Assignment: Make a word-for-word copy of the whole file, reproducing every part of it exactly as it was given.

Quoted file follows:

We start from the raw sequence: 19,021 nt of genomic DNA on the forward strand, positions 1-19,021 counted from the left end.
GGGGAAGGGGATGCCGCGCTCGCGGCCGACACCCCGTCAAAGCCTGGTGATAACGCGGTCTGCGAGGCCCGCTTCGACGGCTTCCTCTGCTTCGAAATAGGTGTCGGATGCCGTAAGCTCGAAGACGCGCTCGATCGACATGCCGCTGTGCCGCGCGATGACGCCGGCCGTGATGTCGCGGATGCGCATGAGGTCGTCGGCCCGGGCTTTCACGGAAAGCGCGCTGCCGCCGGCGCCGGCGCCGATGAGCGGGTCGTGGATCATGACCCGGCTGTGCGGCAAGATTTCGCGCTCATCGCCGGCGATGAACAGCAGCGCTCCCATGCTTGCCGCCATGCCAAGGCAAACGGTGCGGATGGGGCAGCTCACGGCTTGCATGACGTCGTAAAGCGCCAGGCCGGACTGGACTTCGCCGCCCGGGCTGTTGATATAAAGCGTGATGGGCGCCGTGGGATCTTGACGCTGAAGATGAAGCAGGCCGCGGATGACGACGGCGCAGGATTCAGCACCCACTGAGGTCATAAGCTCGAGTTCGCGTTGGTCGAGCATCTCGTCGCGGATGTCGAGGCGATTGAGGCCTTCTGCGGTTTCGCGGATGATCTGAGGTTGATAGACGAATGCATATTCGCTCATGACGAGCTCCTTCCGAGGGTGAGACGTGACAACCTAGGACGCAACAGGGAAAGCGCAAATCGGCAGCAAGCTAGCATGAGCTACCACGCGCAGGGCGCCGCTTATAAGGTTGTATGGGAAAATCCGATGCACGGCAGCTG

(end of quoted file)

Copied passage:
We start from the raw sequence: 19,021 nt of genomic DNA on the forward strand, positions 1-19,021 counted from the left end.
GGGGAAGGGGATGCCGCGCTCGCGGCCGACACCCCGTCAAAGCCTGGTGATAACGCGGTCTGCGAGGCCCGCTTCGACGGCTTCCTCTGCTTCGAAATAGGTGTCGGATGCCGTAAGCTCGAAGACGCGCTCGATCGACATGCCGCTGTGCCGCGCGATGACGCCGGCCGTGATGTCGCGGATGCGCATGAGGTCGTCGGCCCGGGCTTTCACGGAAAGCGCGCTGCCGCCGGCGCCGGCGCCGATGAGCGGGTCGTGGATCATGACCCGGCTGTGCGGCAAGATTTCGCGCTCATCGCCGGCGATGAACAGCAGCGCTCCCATGCTTGCCGCCATGCCAAGGCAAACGGTGCGGATGGGGCAGCTCACGGCTTGCATGACGTCGTAAAGCGCCAGGCCGGACTGGACTTCGCCGCCCGGGCTGTTGATATAAAGCGTGATGGGCGCCGTGGGATCTTGACGCTGAAGATGAAGCAGGCCGCGGATGACGACGGCGCAGGATTCAGCACCCACTGAGGTCATAAGCTCGAGTTCGCGTTGGTCGAGCATCTCGTCGCGGATGTCGAGGCGATTGAGGCCTTCTGCGGTTTCGCGGATGATCTGAGGTTGATAGACGAATGCATATTCGCTCATGACGAGCTCCTTCCGAGGGTGAGACGTGACAACCTAGGACGCAACAGGGAAAGCGCAAATCGGCAGCAAGCTAGCATGAGCTACCACGCGCAGGGCGCCGCTTATAAGGTTGTATGGGAAAATCCGATGCACGGCAGCTG